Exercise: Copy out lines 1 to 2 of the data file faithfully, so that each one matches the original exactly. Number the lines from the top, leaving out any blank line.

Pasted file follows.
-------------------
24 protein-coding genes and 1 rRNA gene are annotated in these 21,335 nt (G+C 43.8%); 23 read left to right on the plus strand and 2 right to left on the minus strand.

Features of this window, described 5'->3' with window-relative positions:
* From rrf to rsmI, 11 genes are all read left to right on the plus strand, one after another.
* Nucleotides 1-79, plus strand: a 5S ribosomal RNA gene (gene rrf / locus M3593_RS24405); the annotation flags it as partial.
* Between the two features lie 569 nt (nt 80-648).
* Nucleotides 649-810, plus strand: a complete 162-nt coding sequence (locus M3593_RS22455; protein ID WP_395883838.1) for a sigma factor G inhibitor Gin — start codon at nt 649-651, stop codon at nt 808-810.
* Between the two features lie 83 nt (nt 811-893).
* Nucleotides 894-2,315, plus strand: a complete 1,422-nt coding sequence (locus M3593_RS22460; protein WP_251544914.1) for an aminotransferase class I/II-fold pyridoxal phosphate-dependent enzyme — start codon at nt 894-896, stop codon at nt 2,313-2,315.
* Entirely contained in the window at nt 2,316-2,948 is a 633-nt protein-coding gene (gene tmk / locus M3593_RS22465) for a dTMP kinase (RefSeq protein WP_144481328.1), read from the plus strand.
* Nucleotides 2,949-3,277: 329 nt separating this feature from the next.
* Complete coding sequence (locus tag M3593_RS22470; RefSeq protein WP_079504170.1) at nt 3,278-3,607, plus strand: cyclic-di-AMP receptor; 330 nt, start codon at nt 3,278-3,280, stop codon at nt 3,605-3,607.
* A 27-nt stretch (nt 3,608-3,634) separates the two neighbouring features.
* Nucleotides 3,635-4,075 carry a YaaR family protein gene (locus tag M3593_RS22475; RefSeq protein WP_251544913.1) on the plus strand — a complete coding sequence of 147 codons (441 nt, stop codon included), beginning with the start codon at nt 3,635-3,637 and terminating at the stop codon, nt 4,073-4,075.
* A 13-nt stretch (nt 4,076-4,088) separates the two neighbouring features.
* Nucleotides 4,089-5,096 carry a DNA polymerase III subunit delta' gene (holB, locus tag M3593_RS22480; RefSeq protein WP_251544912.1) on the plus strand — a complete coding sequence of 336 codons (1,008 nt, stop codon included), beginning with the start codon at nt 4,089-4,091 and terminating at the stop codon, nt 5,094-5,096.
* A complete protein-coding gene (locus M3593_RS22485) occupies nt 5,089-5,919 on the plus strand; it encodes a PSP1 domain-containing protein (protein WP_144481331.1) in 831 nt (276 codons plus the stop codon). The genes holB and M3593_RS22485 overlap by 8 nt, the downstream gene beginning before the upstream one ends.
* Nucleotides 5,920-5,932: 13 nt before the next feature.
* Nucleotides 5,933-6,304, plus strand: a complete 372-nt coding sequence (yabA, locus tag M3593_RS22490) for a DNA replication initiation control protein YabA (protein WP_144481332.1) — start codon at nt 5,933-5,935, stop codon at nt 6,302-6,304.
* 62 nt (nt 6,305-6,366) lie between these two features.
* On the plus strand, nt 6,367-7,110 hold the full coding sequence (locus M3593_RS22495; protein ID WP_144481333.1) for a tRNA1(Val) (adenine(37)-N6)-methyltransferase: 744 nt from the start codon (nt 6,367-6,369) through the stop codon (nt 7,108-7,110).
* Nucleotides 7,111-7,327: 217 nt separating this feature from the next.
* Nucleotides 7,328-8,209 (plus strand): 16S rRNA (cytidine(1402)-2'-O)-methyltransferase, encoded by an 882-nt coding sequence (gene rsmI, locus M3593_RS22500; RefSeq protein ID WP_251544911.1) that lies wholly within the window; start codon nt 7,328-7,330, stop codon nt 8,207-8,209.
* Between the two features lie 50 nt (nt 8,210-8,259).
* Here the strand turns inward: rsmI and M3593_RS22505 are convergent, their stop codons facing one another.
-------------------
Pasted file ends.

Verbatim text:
24 protein-coding genes and 1 rRNA gene are annotated in these 21,335 nt (G+C 43.8%); 23 read left to right on the plus strand and 2 right to left on the minus strand.

Features of this window, described 5'->3' with window-relative positions: